Haiti’s political future is growing murkier after the surprise return of first lady Martine Moïse, who was released from a hospital in Miami where she was treated for injuries following an attack in which the president was assassinatedBy DÁNICA COTO Associated PressJuly 18, 2021, 4:00 AM• 3 min readShare to FacebookShare to TwitterEmail this articlePORT-AU-PRINCE, Haiti — Haiti’s political future on Sunday grew murkier after the surprise return of first lady Martine Moïse, who was released from a hospital in Miami where she was treated for injuries following an attack in which the president was assassinated.Martine Moïse did not make any public statements after she descended a private jet wearing a black dress, a black bulletproof vest, a black face mask and her right arm in a black sling as she mourned for President Jovenel Moïse, who was killed July 7 at their private home.Some experts — like many in this country of more than 11 million people — were surprised at how quickly she reappeared in Haiti and questioned whether she plans to become involved in the country’s politics.“The fact that she returned could suggest she intends to play some role,” said Laurent Dubois, a Haiti expert and Duke University professor. “She may intervene in one way or another.”Martine Moïse arrived just hours after a prominent group of international diplomats issued a statement that appeared to shun interim Prime Minister Claude Joseph, the man currently running the country with the backing of police and the military.Joseph’s name was never mentioned in the statement made by the Core Group, composed of ambassadors from Germany, Brazil, Canada, Spain, the U.S., France, the European Union and representatives from the United Nations and the Organization of American States.The group called for the creation of “a consensual and inclusive government,” adding, “To this end, it strongly encourages the designated Prime Minister Ariel Henry to continue the mission entrusted to him to form such a government.”Henry was designated prime minister a day before Jovenel Moïse was killed. He did not respond to requests for comment.The U.N., OAS and U.S. State Department did not offer further explanation when contacted.Given the current state of Haitian politics, Dubois said he believes the arrival of Martine Moïse could have an impact.“She’s obviously in a position to play a role … given how wide open things are,” he said, adding that the Core Group’s statement is striking because it makes no reference to Joseph. “One has to wonder whether the developments in the investigation have anything to do with this. They’re all these puzzle pieces that are just changing moment to moment. Right now it seems very hard to figure out how to put these together.”Authorities in Haiti and Colombia say at least 18 suspects directly linked to the killing have been arrested, the majority of them former Colombian soldiers. At least three suspects were killed and police say they are looking for numerous others. Colombian officials have said that the majority of former soldiers were duped and did not know of the assassination plot.A day after the killing, U.S. State Department spokesman Ned Price had said Joseph was the incumbent in the position and was serving as acting prime minister before the assassination: “We continue to work with Claude Joseph as such,” he said.On July 11, a delegation of representatives from various U.S. agencies traveled to Haiti to review critical infrastructure, talk with Haitian National Police and meet with Joseph, Henry and Haitian Senate President Joseph Lambert in a joint meeting.The deepening political turmoil has prompted dozens of Haitians to visit the U.S. embassy in Port-au-Prince in recent days to seek a visa or political asylum.“We can’t stay anymore in the country,” said Jim Kenneth, a 19-year-old who would like to study medicine in the U.S. “We feel very insecure.”
An official says that Martine Moïse, the wife of Haiti’s assassinated president who was injured in the July 7 attack at their private home, has returned to the Caribbean nationBy DÁNICA COTO Associated PressJuly 17, 2021, 10:02 PM• 4 min readShare to FacebookShare to TwitterEmail this articlePORT-AU-PRINCE, Haiti — Martine Moïse, the wife of Haiti’s assassinated president who was injured in the July 7 attack at their private home, returned to the Caribbean nation on Saturday following her release from a Miami hospital.Her arrival was unannounced and surprised many in the country of more than 11 million people still reeling from the assassination of Jovenel Moïse in a raid authorities say involved Haitians, Haitian-Americans and former Colombian soldiers.Martine Moïse disembarked the flight at the Port-au-Prince airport wearing a black dress, a black bulletproof jacket, a black face mask, and her right arm in a black sling as she slowly walked down the steps of what appeared to be a private plan one by one. She was greeted by Interim Prime Minister Claude Joseph and other officials.Earlier this week, she tweeted from the Miami hospital that she could not believe her husband, Jovenel Moïse, was gone “without saying a last word,” she wrote. “This pain will never pass.”On Friday, government officials had announced that Jovenel Moïse’s funeral would be held on July 23 in the northern Haitian city of Cap-Haitien and that his wife is expected to attend.She arrived hours after a key group of international diplomats on Saturday appeared to snub the man currently running Haiti by urging another politician, the designated prime minister, to form a government following Moïse’s killing.Joseph has been leading Haiti with the backing of police and the military despite the fact that Moïse had announced his replacement a day before the president was killed.Joseph and his allies argue that the designated successor, Ariel Henry, was never sworn in, though he pledged to work with him and with Joseph Lambert, the head of Haiti’s inactive Senate.The statement was issued by the Core Group, which is composed of ambassadors from Germany, Brazil, Canada, Spain, the U.S., France, the European Union and representatives from the United Nations and the Organization of American States.The group called for the creation of “a consensual and inclusive government.”“To this end, it strongly encourages the designated Prime Minister Ariel Henry to continue the mission entrusted to him to form such a government,” the group said.U.S. officials could not be immediately reached for comment. A U.N. spokesman declined comment except to say that the U.N. is part of the group that issued the statement. Meanwhile, an OAS spokesman only said the following: “For the moment, there is nothing further to say other than what the statement says.”Henry and spokespeople for Joseph did not immediately return messages for comment.The group also asked that “all political, economic and civil society actors in the country fully support authorities in their efforts to restore security.”Robert Fatton, a Haitian politics expert at the University of Virginia, said the statement is very confusing especially after the U.N. representative had said that Joseph was in charge.“More confusion in a very confusing and bewildering situation,” he said.The question of who should take over has been complicated by the fact Haiti’s parliament has not been functioning because a lack of elections meant most members’ terms had expired. And the head of the Supreme Court recently died of Covid-19.A day after the assassination, U.S. State Department spokesman Ned Price noted that Joseph was the incumbent in the position and was serving as acting prime minister before the assassination: “We continue to work with Claude Joseph as such,” he said.On July 11, a delegation of representatives from the U.S. Department of Justice, Department of Homeland Security, Department of State, and National Security Council traveled to Haiti. They reviewed critical infrastructure, talked with Haitian National Police and met with Joseph, Henry and Lambert in a joint meeting.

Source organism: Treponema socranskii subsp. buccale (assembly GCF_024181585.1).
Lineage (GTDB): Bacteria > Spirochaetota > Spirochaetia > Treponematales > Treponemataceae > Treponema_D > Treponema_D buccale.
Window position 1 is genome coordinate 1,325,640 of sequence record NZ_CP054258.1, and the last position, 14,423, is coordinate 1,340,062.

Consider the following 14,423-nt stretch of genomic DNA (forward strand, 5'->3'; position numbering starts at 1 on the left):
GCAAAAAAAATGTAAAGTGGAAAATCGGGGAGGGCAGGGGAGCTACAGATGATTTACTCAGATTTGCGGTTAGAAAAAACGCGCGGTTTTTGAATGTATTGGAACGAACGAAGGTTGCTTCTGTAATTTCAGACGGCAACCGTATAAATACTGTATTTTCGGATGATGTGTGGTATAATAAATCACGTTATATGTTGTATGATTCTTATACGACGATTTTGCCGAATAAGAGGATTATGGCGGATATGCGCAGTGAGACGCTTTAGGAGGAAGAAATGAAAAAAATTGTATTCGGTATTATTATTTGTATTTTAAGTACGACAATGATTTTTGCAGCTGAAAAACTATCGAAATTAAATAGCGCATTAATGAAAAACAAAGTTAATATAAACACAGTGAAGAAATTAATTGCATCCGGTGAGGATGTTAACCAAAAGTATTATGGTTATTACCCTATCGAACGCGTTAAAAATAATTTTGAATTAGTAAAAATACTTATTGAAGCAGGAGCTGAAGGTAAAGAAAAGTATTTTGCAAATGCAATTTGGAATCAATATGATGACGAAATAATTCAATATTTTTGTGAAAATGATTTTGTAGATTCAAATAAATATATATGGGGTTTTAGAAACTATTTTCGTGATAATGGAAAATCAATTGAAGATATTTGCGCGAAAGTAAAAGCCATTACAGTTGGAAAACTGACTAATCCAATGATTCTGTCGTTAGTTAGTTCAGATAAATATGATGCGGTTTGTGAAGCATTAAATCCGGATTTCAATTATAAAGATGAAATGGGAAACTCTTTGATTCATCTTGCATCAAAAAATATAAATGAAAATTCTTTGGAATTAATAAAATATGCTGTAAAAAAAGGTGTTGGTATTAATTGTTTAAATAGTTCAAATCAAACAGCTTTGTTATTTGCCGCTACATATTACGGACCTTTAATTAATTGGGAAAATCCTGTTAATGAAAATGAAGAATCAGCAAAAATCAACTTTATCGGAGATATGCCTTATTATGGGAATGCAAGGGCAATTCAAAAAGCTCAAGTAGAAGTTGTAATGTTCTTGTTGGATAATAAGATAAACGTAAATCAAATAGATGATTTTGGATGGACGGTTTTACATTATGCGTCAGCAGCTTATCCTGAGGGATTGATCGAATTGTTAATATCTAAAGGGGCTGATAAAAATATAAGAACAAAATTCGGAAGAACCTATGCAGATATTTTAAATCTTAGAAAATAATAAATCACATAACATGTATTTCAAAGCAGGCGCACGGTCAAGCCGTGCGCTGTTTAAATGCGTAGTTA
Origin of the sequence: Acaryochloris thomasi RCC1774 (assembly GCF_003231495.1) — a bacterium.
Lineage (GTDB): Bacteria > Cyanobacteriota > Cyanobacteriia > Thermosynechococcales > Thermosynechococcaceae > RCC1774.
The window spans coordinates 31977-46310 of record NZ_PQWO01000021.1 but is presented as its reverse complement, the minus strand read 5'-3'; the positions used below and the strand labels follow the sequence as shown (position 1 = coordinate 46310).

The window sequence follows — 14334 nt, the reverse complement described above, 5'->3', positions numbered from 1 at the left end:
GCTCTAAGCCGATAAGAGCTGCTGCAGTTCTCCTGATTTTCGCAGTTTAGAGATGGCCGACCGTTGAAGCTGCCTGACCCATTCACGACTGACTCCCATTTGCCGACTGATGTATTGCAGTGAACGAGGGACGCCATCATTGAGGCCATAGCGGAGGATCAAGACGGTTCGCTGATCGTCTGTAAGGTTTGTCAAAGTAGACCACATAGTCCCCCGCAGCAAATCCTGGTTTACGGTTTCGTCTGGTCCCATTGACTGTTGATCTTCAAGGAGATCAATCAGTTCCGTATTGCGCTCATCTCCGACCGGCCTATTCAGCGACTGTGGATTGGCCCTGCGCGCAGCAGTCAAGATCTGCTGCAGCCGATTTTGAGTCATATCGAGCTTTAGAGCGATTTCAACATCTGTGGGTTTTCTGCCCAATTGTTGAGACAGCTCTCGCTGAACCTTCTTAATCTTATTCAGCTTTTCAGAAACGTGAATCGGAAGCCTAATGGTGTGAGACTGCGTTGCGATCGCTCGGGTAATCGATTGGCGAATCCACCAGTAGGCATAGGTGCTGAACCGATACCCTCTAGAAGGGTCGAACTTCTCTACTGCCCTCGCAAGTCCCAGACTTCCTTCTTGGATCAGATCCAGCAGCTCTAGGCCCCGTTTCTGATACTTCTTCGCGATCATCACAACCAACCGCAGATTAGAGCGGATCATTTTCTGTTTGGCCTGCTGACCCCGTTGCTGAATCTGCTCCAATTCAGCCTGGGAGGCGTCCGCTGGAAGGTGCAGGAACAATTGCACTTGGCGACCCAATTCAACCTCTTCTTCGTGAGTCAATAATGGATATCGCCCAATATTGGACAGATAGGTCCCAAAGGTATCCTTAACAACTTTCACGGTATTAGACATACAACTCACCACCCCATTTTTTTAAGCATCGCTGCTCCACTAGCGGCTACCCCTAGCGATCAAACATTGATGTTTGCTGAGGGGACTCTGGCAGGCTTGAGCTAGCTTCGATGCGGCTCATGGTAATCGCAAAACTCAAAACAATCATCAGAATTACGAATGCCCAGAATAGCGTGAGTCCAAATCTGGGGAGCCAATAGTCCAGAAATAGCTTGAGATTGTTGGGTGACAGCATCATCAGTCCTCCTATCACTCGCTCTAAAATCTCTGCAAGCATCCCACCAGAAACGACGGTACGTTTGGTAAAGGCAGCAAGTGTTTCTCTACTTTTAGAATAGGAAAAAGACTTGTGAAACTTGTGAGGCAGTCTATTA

PORT-AU-PRINCE, Haiti — The attackers raided the private compound of Haiti’s president before dawn, yelling “DEA operation!” and wielding high-caliber weapons. They tied up a maid and houseboy and ransacked Jovenel Moïse’s office and bedroom.When it was over, Moïse lay sprawled on his bedroom floor. He had been shot in the forehead, chest, hip and stomach, and his left eye was gouged.By the time the sun rose, the suspects had scattered by car and foot, leaving this country of more than 11 million in shock. People tuned into radio stations, some still in disbelief until gruesome photos began to circulate on social media.“I’m not saying he was a good person, but he didn’t deserve death,” said a woman named Sandra, who lived across the street from the president’s mansion. She and her son and husband squeezed into a shower in the back of their home when they heard gunshots echoing through the Pelerin neighborhood.Sandra, who declined to give her last name for fear of being killed, thought it was Haitian gang members who had been threatening to take over the area until she heard someone yell in English: “Go! Go! Go!”Interim Prime Minister Claude Joseph said the July 7 attack was carried out by a highly trained and heavily armed group. Details have been scarce, but Associated Press interviews with investigators and witnesses give a sense of the terror and chaos of that night.So far, police have detained more than 20 suspects they say were directly involved in the killing, including a contingent of former Colombian special forces soldiers. Other suspects were killed by authorities as they closed in.None of the president’s security guards were hurt. The president’s daughter hid in her brother’s bedroom and survived, Carl Henry Destin, a deputy peace justice, told the AP as he confirmed details of that night.Shortly after the slaying, several of the Colombians hid in a two-story business that once sold furniture on a narrow, hilly road just a few minutes’ drive from Moïse’s house.One of the Colombians texted his sister from the business around 6:30 a.m. “Things had gotten complicated,” Duberney Capador wrote to Yenny Capador.Half an hour later, her phone beeped with another message: “We are under attack.”She said Capador told her police were firing at them and that they were trying to talk to authorities and turn themselves in. Then he went silent for several hours and later turned up dead, his body badly bruised.At least three soldiers were killed in the shootout that blew out all the store’s windows.Among those killed was Mauricio Javier Romero. His wife, Giovanna Romero, told the AP that she last spoke to him at 9:30 p.m. on July 6, just hours before the attack on the president. She told him that she and their son were putting on their pajamas and getting ready for bed. He responded that they didn’t have power or internet and that they had turned on a generator. So he took advantage of the electricity and called her.“He then told me, ‘Say hi to the boy. I love you very much. A kiss. We’ll talk as soon as I can,'” she said. “That was it.”The suspects who survived the gunfire are believed to have fled through the back part of the building. They climbed more than 40 stairs, stepped through a small garbage dump and scaled a towering wall of concrete blocks. On the other side, just a short distance down a road in an high-end community, they found another potential hideout: the Taiwanese Embassy.Taiwanese diplomats were working from home at the time, and embassy security guards alerted Haitian police that a group of armed suspects were breaking through some doors and windows. Eleven suspects were arrested, officials said.The remaining suspects fled to nearby areas, some hiding in bushes and other places until a group of Haitians found them and roughed them up, in some cases slapping them. In one neighborhood, civilians bound the suspects’ arms with rope and forced them to walk while someone yelled “Move! Move!” until they reached a spot where police arrived and arrested them.In another nearby community, a crowd chased after two suspects and detained them. The AP observed police taking the pair away in the back of a pickup truck, and how some in the crowd followed to the police station and demanded that the attackers be given back to them.“They killed the president!” they chanted. “Give them to us. We’re going to burn them!”The crowd later set fire to a couple of cars riddled with bullet holes that they believed the suspects had abandoned at the business where the shootout occurred. The government decried their actions, saying they were destroying valuable evidence. The cars did not have license plates and inside one of them was some water and an empty box of bullets.Watching the scene unfold from above was Giovanni, who declined to give his full name out of fear for his life. He sleeps and works in an abandoned building where he makes furniture.At around 7 a.m., he said he saw a group of white foreigners wielding large weapons and stopping cars along the road that leads to the president’s house and the business where the shootout occurred. He said they were speaking Spanish, but he could not understand what they were saying.“They had control of the area,” he said, adding that some later fled in different directions in the hills above the store. He said he also saw Haitian police arrest the suspects after embassy officials gave them access to the yard.Joanne Massillon, a 45-year-old mother of three who lives nearby, said she heard police shouting: “There’s the white guy! The white guy! The white guy!” She said she didn’t dare venture out at that moment.“If you hear ‘Boom! Boom!’ you stay inside,” she said.Other men are also accused of helping plot the assassination, including a former rebel leader who rose to prominence following a 2004 coup and a Haitian man who is a physician and church pastor. Associates told the AP they believe he was duped.Haiti’s government is holding high-ranking officials in isolation, including the head of the president’s security detail. In addition, police have said that a Venezuelan businessman who owns a Florida-based security company that paid airfares for some of the Colombian soldiers is a person of interest because he flew to Haiti several times and signed a contract during a trip before the assassination.Colombian authorities have said that at least 26 former soldiers were involved. Other suspects include a former Haitian senator, a fired government official and an informant for the U.S. government.Back at the president’s home, debris including shattered glass, a broken side mirror and a barrier arm snapped in two cluttered one side of the entrance for about a week until it was removed. A wall near the entrance where an avocado tree grows is pockmarked with several bullet holes. Guards continue to stand near a massive bright blue iron gate topped with spikes and pocked with bullet holes circled in red as evidence.Moïse’s wife, who was critically wounded in the attack, is recovering at a Miami hospital.On Twitter, she said she still cannot believe that her husband was killed before her eyes “without saying a last word.”“This pain,” she wrote, “will never pass.”———Associated Press writers Evens Sanon in Port-au-Prince, Haiti, and Astrid Suárez in Bucaramanga, Colombia, contributed to this report.